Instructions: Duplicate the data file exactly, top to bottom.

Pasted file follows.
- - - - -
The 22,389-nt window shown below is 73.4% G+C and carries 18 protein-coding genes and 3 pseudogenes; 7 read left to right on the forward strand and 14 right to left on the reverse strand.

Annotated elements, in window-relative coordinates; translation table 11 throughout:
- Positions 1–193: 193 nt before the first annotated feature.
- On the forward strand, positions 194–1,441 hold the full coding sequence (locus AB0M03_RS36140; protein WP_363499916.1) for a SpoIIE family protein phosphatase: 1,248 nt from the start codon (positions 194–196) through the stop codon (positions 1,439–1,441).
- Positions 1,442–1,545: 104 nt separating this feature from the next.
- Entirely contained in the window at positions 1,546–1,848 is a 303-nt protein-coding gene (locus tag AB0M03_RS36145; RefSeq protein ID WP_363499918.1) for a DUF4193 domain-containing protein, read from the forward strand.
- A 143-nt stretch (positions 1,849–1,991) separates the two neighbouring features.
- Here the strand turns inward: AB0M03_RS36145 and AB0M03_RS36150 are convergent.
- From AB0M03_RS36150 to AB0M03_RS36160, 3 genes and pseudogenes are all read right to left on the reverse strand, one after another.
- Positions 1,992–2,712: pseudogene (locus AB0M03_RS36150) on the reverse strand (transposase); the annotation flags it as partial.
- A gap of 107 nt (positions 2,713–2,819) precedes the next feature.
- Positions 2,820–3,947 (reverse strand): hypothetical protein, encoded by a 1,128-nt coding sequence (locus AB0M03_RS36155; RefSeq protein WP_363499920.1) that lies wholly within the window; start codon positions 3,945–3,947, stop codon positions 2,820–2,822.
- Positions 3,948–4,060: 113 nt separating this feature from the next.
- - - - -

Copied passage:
The 22,389-nt window shown below is 73.4% G+C and carries 18 protein-coding genes and 3 pseudogenes; 7 read left to right on the forward strand and 14 right to left on the reverse strand.

Annotated elements, in window-relative coordinates; translation table 11 throughout:
- Positions 1–193: 193 nt before the first annotated feature.
- On the forward strand, positions 194–1,441 hold the full coding sequence (locus AB0M03_RS36140; protein WP_363499916.1) for a SpoIIE family protein phosphatase: 1,248 nt from the start codon (positions 194–196) through the stop codon (positions 1,439–1,441).
- Positions 1,442–1,545: 104 nt separating this feature from the next.
- Entirely contained in the window at positions 1,546–1,848 is a 303-nt protein-coding gene (locus tag AB0M03_RS36145; RefSeq protein ID WP_363499918.1) for a DUF4193 domain-containing protein, read from the forward strand.
- A 143-nt stretch (positions 1,849–1,991) separates the two neighbouring features.
- Here the strand turns inward: AB0M03_RS36145 and AB0M03_RS36150 are convergent.
- From AB0M03_RS36150 to AB0M03_RS36160, 3 genes and pseudogenes are all read right to left on the reverse strand, one after another.
- Positions 1,992–2,712: pseudogene (locus AB0M03_RS36150) on the reverse strand (transposase); the annotation flags it as partial.
- A gap of 107 nt (positions 2,713–2,819) precedes the next feature.
- Positions 2,820–3,947 (reverse strand): hypothetical protein, encoded by a 1,128-nt coding sequence (locus AB0M03_RS36155; RefSeq protein WP_363499920.1) that lies wholly within the window; start codon positions 3,945–3,947, stop codon positions 2,820–2,822.
- Positions 3,948–4,060: 113 nt separating this feature from the next.